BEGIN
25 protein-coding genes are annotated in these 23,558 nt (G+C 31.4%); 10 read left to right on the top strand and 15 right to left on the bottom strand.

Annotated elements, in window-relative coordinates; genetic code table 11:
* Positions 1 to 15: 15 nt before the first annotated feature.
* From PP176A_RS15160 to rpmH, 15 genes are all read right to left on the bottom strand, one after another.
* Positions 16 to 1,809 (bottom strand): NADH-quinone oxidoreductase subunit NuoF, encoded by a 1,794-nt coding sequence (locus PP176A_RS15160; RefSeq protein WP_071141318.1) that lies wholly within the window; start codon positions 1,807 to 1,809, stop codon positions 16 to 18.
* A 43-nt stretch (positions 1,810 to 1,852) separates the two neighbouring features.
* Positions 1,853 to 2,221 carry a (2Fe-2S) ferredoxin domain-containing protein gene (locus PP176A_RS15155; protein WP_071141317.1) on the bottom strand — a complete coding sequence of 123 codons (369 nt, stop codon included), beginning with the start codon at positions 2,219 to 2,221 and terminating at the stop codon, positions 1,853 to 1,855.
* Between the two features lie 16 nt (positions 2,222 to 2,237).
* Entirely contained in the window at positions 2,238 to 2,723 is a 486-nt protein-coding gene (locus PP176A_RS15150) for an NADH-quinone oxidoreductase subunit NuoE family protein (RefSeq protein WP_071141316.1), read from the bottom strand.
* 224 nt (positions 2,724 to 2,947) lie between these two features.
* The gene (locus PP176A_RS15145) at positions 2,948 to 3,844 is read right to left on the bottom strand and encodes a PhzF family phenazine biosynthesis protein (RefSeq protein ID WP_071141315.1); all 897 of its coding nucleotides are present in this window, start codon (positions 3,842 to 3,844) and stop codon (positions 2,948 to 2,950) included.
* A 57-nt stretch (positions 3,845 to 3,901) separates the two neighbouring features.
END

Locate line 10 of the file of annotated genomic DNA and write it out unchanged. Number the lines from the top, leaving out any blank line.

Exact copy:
* 224 nt (positions 2,724 to 2,947) lie between these two features.